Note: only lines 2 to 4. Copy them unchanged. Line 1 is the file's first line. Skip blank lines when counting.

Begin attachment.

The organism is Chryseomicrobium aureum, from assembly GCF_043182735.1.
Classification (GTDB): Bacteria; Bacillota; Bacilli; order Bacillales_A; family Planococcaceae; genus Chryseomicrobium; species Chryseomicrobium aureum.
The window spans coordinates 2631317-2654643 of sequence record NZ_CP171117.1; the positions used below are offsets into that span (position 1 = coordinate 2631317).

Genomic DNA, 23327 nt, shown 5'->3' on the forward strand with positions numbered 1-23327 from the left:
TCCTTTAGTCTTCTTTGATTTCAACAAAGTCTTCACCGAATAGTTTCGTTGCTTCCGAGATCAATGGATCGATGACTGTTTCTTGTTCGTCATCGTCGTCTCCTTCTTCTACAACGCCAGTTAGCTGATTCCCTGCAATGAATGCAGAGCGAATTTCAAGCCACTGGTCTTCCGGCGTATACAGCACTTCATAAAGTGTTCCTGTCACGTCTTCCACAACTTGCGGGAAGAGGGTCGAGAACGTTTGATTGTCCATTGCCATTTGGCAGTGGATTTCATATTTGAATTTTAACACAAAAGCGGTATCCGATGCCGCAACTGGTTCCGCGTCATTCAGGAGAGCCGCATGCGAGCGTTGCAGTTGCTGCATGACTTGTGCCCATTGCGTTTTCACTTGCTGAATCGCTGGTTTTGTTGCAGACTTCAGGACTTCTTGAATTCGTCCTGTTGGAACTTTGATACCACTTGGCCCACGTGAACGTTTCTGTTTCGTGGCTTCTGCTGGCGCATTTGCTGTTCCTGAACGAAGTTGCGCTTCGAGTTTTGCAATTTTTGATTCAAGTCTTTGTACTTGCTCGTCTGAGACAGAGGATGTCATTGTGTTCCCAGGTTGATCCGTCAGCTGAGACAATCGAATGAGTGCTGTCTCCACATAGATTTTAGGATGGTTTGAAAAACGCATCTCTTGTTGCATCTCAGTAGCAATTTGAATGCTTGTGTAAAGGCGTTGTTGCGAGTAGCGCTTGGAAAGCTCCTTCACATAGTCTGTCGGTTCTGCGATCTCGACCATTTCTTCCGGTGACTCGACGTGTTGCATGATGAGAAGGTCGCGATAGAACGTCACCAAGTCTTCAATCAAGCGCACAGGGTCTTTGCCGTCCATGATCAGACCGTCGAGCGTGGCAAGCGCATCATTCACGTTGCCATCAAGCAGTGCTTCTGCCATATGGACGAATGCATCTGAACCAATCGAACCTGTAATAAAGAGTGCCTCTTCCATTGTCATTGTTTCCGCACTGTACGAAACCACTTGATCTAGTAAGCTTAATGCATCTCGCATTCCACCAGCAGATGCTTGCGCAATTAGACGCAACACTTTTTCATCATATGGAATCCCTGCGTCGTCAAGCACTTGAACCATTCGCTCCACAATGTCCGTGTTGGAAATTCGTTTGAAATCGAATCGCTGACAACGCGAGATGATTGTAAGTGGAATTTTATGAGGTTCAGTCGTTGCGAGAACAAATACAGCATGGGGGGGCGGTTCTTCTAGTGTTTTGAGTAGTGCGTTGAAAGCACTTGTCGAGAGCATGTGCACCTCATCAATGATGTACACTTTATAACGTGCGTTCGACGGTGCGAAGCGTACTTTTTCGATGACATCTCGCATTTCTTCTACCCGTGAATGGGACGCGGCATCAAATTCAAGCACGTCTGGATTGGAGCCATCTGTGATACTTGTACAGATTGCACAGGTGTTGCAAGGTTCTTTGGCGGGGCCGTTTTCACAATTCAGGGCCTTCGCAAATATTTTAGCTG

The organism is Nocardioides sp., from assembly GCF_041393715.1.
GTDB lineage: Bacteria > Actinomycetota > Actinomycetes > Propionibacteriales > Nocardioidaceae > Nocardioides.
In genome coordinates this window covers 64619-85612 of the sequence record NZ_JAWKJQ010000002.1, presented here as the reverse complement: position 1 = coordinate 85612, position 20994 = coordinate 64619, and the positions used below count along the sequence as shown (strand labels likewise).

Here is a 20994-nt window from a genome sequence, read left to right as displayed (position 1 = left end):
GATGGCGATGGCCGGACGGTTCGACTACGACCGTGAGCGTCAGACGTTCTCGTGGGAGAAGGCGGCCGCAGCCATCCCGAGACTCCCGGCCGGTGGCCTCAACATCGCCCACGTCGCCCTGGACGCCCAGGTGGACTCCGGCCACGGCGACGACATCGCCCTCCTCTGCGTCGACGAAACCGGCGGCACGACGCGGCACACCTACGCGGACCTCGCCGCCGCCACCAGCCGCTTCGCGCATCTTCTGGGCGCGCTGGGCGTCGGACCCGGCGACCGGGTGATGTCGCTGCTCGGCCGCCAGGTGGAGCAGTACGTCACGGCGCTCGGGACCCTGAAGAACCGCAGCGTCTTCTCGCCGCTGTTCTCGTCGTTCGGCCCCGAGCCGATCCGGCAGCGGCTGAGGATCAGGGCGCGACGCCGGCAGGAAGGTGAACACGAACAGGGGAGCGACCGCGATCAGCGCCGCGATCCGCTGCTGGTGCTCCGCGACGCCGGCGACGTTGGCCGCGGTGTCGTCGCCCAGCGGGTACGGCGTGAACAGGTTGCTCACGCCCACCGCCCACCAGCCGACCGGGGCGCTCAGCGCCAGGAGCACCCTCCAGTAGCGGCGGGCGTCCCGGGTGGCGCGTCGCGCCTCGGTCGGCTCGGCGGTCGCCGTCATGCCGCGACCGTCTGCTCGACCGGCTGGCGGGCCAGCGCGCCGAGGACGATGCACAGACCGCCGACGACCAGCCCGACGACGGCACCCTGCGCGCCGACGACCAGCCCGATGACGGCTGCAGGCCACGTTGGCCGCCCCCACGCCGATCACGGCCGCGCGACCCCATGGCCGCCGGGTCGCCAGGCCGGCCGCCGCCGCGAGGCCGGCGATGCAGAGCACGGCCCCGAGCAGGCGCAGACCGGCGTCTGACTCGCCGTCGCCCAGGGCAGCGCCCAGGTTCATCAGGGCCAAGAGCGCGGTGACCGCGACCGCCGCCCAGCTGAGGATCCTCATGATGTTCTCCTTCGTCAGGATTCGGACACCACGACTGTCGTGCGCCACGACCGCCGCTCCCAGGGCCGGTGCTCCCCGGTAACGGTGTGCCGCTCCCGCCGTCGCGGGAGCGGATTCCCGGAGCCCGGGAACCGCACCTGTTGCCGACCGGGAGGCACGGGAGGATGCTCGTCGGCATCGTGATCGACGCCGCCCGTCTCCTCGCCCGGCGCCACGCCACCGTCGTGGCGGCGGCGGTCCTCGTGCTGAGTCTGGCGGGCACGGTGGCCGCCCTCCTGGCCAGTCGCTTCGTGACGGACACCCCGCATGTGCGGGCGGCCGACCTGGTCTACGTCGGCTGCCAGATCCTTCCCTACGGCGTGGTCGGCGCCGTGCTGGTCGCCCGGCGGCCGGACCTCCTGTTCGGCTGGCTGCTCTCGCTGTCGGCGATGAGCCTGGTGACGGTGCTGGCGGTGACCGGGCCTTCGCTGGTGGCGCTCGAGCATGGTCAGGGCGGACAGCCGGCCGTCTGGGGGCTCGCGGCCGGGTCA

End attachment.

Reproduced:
Classification (GTDB): Bacteria; Bacillota; Bacilli; order Bacillales_A; family Planococcaceae; genus Chryseomicrobium; species Chryseomicrobium aureum.
The window spans coordinates 2631317-2654643 of sequence record NZ_CP171117.1; the positions used below are offsets into that span (position 1 = coordinate 2631317).

Genomic DNA, 23327 nt, shown 5'->3' on the forward strand with positions numbered 1-23327 from the left: